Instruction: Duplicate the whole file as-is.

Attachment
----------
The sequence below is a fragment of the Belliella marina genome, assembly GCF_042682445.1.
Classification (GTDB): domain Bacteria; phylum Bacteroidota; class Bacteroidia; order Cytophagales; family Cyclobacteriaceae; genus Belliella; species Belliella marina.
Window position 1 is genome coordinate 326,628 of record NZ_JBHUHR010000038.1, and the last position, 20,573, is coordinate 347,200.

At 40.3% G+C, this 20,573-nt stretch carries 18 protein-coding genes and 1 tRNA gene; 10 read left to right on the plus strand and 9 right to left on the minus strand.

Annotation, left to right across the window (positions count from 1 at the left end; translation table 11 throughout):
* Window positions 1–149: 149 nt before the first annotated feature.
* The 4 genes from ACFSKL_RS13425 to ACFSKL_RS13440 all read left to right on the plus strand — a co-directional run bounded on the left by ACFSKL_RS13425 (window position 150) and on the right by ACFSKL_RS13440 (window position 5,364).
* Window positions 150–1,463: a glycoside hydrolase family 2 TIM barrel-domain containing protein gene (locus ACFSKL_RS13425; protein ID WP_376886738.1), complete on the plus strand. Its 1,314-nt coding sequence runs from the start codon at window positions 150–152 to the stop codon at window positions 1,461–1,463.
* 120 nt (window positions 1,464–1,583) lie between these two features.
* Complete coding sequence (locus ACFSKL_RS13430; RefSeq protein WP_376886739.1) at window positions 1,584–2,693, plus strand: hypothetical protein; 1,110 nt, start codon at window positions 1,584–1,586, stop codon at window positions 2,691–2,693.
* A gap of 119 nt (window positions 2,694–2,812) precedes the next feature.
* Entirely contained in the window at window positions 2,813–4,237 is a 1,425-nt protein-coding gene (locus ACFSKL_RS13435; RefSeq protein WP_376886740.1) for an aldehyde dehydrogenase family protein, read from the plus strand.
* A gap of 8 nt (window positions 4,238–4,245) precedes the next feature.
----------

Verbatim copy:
The sequence below is a fragment of the Belliella marina genome, assembly GCF_042682445.1.
Classification (GTDB): domain Bacteria; phylum Bacteroidota; class Bacteroidia; order Cytophagales; family Cyclobacteriaceae; genus Belliella; species Belliella marina.
Window position 1 is genome coordinate 326,628 of record NZ_JBHUHR010000038.1, and the last position, 20,573, is coordinate 347,200.

At 40.3% G+C, this 20,573-nt stretch carries 18 protein-coding genes and 1 tRNA gene; 10 read left to right on the plus strand and 9 right to left on the minus strand.

Annotation, left to right across the window (positions count from 1 at the left end; translation table 11 throughout):
* Window positions 1–149: 149 nt before the first annotated feature.
* The 4 genes from ACFSKL_RS13425 to ACFSKL_RS13440 all read left to right on the plus strand — a co-directional run bounded on the left by ACFSKL_RS13425 (window position 150) and on the right by ACFSKL_RS13440 (window position 5,364).
* Window positions 150–1,463: a glycoside hydrolase family 2 TIM barrel-domain containing protein gene (locus ACFSKL_RS13425; protein ID WP_376886738.1), complete on the plus strand. Its 1,314-nt coding sequence runs from the start codon at window positions 150–152 to the stop codon at window positions 1,461–1,463.
* 120 nt (window positions 1,464–1,583) lie between these two features.
* Complete coding sequence (locus ACFSKL_RS13430; RefSeq protein WP_376886739.1) at window positions 1,584–2,693, plus strand: hypothetical protein; 1,110 nt, start codon at window positions 1,584–1,586, stop codon at window positions 2,691–2,693.
* A gap of 119 nt (window positions 2,694–2,812) precedes the next feature.
* Entirely contained in the window at window positions 2,813–4,237 is a 1,425-nt protein-coding gene (locus ACFSKL_RS13435; RefSeq protein WP_376886740.1) for an aldehyde dehydrogenase family protein, read from the plus strand.
* A gap of 8 nt (window positions 4,238–4,245) precedes the next feature.